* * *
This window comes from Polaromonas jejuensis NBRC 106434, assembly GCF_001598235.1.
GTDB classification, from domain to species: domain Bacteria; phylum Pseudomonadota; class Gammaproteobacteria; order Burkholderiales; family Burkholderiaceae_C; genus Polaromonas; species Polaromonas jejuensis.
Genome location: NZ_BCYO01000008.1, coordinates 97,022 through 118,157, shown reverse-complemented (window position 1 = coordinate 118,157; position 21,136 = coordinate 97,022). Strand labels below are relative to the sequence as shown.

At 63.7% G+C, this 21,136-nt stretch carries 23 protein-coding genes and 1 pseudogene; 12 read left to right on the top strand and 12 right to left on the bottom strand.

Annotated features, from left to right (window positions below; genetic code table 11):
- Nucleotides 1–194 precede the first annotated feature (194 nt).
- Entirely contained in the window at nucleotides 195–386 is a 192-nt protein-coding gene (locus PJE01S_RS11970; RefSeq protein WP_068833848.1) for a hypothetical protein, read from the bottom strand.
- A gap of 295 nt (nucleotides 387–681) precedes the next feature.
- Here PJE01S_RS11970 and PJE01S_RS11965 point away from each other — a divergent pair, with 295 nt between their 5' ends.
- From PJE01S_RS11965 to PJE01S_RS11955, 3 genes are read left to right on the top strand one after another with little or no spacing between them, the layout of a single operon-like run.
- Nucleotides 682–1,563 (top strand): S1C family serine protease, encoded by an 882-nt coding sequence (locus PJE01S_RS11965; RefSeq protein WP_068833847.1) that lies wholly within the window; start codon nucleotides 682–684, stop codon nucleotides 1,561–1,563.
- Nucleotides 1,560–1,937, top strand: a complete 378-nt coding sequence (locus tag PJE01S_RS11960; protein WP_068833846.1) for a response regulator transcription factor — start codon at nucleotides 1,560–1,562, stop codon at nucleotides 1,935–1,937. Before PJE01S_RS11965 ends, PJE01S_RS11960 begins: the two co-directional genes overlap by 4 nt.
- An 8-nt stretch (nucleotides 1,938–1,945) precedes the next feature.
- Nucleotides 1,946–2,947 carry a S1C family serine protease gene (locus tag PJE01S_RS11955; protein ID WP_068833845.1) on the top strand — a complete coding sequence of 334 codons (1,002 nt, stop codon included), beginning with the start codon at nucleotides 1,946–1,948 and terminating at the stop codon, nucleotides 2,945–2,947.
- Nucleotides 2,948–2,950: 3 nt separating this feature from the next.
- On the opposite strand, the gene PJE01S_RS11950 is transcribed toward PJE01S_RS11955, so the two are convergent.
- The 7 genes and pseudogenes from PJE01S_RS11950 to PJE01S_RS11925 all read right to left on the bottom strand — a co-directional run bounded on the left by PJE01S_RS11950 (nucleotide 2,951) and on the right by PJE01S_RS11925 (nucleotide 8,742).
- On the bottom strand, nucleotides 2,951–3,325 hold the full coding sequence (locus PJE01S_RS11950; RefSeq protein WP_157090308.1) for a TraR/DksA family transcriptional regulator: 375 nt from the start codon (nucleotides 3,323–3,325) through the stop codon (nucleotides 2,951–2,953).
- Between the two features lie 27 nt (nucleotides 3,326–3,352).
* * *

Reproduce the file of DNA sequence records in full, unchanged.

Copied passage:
This window comes from Polaromonas jejuensis NBRC 106434, assembly GCF_001598235.1.
GTDB classification, from domain to species: domain Bacteria; phylum Pseudomonadota; class Gammaproteobacteria; order Burkholderiales; family Burkholderiaceae_C; genus Polaromonas; species Polaromonas jejuensis.
Genome location: NZ_BCYO01000008.1, coordinates 97,022 through 118,157, shown reverse-complemented (window position 1 = coordinate 118,157; position 21,136 = coordinate 97,022). Strand labels below are relative to the sequence as shown.

At 63.7% G+C, this 21,136-nt stretch carries 23 protein-coding genes and 1 pseudogene; 12 read left to right on the top strand and 12 right to left on the bottom strand.

Annotated features, from left to right (window positions below; genetic code table 11):
- Nucleotides 1–194 precede the first annotated feature (194 nt).
- Entirely contained in the window at nucleotides 195–386 is a 192-nt protein-coding gene (locus PJE01S_RS11970; RefSeq protein WP_068833848.1) for a hypothetical protein, read from the bottom strand.
- A gap of 295 nt (nucleotides 387–681) precedes the next feature.
- Here PJE01S_RS11970 and PJE01S_RS11965 point away from each other — a divergent pair, with 295 nt between their 5' ends.
- From PJE01S_RS11965 to PJE01S_RS11955, 3 genes are read left to right on the top strand one after another with little or no spacing between them, the layout of a single operon-like run.
- Nucleotides 682–1,563 (top strand): S1C family serine protease, encoded by an 882-nt coding sequence (locus PJE01S_RS11965; RefSeq protein WP_068833847.1) that lies wholly within the window; start codon nucleotides 682–684, stop codon nucleotides 1,561–1,563.
- Nucleotides 1,560–1,937, top strand: a complete 378-nt coding sequence (locus tag PJE01S_RS11960; protein WP_068833846.1) for a response regulator transcription factor — start codon at nucleotides 1,560–1,562, stop codon at nucleotides 1,935–1,937. Before PJE01S_RS11965 ends, PJE01S_RS11960 begins: the two co-directional genes overlap by 4 nt.
- An 8-nt stretch (nucleotides 1,938–1,945) precedes the next feature.
- Nucleotides 1,946–2,947 carry a S1C family serine protease gene (locus tag PJE01S_RS11955; protein ID WP_068833845.1) on the top strand — a complete coding sequence of 334 codons (1,002 nt, stop codon included), beginning with the start codon at nucleotides 1,946–1,948 and terminating at the stop codon, nucleotides 2,945–2,947.
- Nucleotides 2,948–2,950: 3 nt separating this feature from the next.
- On the opposite strand, the gene PJE01S_RS11950 is transcribed toward PJE01S_RS11955, so the two are convergent.
- The 7 genes and pseudogenes from PJE01S_RS11950 to PJE01S_RS11925 all read right to left on the bottom strand — a co-directional run bounded on the left by PJE01S_RS11950 (nucleotide 2,951) and on the right by PJE01S_RS11925 (nucleotide 8,742).
- On the bottom strand, nucleotides 2,951–3,325 hold the full coding sequence (locus PJE01S_RS11950; RefSeq protein WP_157090308.1) for a TraR/DksA family transcriptional regulator: 375 nt from the start codon (nucleotides 3,323–3,325) through the stop codon (nucleotides 2,951–2,953).
- Between the two features lie 27 nt (nucleotides 3,326–3,352).